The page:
- We reached out to photographer Paul Teolis to share insights on the Expedition’s on-board passenger education program. Here, he interviews Sue Forbes, one of his fellow Photographers-in-Residence.
The Photographer-in-Residence program aboard the Expedition is entering its fourth season and has been a welcome addition to the on-board passenger education program available as the ship visits the polar regions. Originally launched in 2012 as a pilot project, it was an immediate success with passengers and staff alike.
Every sailing of the polar season has a dedicated photographer on board, not only to educate passengers on the technical challenges of shooting in the cold, but to simply get everyone to slow down and see things differently.
Sue Forbes joined the residency program in the Arctic, and it is a pleasure to have her as part of the team. I got a chance to speak with her about her experiences on board.
1. Tell us about your background and current path as a photographer.
I have an unusual background, with a degree in electronic engineering and an MBA. I spent time as an Engineer Officer in the Royal Air Force, then in various high-tech companies in Silicon Valley, California. My photography was a pastime, as I loved to travel the world and capture what I saw. Finally, about five years ago, I managed to escape Silicon Valley and focus on my photography full time. I still love exploring the world and finding new places to see with different cultures and wildlife. I also really enjoy teaching photography, so Photographer-in-Residence as an Expedition staff member is my dream job.
2. What do you enjoy most about the polar regions that makes you want to return each year?
The polar regions are unlike any other place on Earth with the immense landscape and plethora of wildlife. There are so many things that make these regions special for me; I love the “crunch” sound that comes from the ship nudging its way through the pack ice in search of polar bears, or just sitting in amongst a colony of penguins watching the comical antics of this species.
3. What advice can you share on shooting in the snow and cold?
Camera gear tends to hold up really well in the snow and cold. It’s actually more important that you, as the photographer, wrap up warm so you can stay out there shooting. Make sure to pack a great pair of gloves that give you both the warmth you need but the flexibility to get that index finger out to press the shutter button or to change settings. Then, of course, I have to mention a quality dry bag or at the least, a Ziploc bag for those Zodiac rides and landings, when you’re bound to get wet at some point!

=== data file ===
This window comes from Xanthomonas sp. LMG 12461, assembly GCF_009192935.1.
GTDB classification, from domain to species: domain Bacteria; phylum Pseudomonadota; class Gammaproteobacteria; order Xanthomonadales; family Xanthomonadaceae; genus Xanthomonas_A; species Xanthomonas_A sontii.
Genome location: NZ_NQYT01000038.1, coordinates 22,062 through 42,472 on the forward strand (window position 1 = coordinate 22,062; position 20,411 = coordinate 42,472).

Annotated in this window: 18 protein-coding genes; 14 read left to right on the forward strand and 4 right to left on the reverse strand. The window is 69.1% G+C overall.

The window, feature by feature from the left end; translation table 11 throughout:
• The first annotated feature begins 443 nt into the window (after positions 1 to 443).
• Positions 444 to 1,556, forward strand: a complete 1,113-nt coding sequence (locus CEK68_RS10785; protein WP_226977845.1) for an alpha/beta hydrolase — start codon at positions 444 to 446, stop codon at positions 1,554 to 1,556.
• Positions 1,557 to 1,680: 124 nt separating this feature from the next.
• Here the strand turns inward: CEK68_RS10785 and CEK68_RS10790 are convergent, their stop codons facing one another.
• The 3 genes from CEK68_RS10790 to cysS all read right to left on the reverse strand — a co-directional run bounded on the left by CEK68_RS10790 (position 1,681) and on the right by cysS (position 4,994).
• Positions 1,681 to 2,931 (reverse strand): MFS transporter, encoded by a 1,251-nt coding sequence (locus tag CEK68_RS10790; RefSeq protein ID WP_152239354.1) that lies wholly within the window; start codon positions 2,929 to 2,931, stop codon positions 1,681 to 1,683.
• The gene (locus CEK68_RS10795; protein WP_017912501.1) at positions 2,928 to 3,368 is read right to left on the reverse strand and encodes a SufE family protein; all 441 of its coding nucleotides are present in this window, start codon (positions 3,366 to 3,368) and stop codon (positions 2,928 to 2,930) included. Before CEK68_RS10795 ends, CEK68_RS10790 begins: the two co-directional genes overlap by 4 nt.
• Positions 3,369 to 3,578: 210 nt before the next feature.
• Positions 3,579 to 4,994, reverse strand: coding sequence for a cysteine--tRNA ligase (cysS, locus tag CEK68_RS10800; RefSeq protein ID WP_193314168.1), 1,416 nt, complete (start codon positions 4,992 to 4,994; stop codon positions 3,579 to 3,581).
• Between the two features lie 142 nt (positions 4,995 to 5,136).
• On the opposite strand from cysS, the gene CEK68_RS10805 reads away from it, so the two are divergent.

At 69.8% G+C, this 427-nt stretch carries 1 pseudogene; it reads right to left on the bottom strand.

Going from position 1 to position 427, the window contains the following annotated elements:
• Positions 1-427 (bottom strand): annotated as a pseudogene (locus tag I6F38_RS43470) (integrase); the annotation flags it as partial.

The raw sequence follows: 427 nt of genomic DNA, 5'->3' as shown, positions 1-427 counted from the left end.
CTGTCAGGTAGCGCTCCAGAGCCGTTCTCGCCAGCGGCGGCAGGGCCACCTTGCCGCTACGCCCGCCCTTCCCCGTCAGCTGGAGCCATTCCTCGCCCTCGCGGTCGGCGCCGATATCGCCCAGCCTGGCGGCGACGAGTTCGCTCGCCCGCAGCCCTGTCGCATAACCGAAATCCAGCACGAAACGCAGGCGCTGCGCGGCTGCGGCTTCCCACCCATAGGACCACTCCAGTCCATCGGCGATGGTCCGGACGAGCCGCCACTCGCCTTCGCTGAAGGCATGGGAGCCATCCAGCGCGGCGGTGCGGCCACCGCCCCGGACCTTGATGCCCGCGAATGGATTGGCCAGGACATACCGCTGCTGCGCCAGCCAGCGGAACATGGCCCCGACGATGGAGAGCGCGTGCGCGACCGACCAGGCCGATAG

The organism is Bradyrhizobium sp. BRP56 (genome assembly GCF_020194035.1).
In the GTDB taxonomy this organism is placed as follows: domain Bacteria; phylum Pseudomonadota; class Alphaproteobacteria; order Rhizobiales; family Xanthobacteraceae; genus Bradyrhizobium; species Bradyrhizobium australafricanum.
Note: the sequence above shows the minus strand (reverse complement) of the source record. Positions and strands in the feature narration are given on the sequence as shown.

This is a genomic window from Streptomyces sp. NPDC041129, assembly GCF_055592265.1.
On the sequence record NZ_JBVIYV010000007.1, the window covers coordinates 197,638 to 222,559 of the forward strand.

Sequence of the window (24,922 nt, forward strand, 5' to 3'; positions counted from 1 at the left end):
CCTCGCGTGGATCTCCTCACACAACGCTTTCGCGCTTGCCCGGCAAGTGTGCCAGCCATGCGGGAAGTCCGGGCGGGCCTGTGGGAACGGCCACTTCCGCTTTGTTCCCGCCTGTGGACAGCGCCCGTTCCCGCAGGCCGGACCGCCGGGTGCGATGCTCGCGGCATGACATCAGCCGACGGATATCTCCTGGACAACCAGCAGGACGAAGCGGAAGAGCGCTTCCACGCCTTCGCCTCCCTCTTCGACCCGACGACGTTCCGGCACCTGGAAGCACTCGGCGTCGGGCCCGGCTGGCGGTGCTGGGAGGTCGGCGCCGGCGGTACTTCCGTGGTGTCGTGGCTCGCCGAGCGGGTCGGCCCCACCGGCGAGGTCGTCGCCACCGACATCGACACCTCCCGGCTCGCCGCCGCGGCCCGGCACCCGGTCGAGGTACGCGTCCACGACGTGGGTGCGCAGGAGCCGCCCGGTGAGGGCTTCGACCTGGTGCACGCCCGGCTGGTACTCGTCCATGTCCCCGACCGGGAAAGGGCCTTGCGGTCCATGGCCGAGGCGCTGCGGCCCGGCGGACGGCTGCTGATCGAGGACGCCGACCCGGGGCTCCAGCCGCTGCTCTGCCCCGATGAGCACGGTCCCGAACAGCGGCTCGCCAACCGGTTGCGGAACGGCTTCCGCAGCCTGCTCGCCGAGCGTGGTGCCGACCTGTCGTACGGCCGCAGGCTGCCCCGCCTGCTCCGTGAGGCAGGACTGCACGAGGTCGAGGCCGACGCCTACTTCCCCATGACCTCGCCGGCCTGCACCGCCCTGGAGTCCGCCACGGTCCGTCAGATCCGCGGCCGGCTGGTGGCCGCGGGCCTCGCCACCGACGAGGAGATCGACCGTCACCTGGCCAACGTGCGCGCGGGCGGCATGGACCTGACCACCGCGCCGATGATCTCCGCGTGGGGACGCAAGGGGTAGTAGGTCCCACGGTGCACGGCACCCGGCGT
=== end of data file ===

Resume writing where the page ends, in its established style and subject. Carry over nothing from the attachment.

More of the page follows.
4. How much does gear affect your ability to get “the perfect shot”?
I believe “the perfect shot” is achieved by the photographer rather than the gear. These days, you can get amazing photographs with your smartphone, let alone the capabilities of compact (point-and-shoot) and bridge cameras. However, to get a nice, crisp shot of distant wildlife you will require a quality zoom lens. It’s also all about what you intend to use the photos for. Virtually any camera will work for computer and Internet use, but if you want to print large images, you need a more expensive digital camera with a good zoom lens.
The polar regions are particularly suited for the small video cameras like GoPro. With the ship crashing through ice or the penguin walks of the Antarctic, there are plenty of opportunities for some great, fun video moments.
5. What are some of the more challenging aspects of being a Photographer-in-Residence?
I feel so excited about being out on the deck helping passengers and getting shots of the abundant wildlife. When I need to be inside to process images together for the lectures, I dream about running back out, hoping I didn’t miss anything!
6. What is your most fond memory from photographing in the polar regions?
It has to be watching a female polar bear with her two young cubs hunt for a seal through the ice. The cubs had been messing around, annoying their mother, but as soon as she stopped suddenly in the hunting stance, they settled down for the wait. We were only about 30m (100 ft) away on the ship, and we watched as she broke through the ice into a cave that a seal was in. It was just amazing to watch the whole hunt, and definitely a rare event to see.
G Adventures runs a number of departures on the [Expedition]((https://www.gadventures.com/travel-styles/cruising/expedition-cruises/?ref=getthere). We’re thrilled at the prospect of showing you this big blue planet of ours — check out our small group trips here.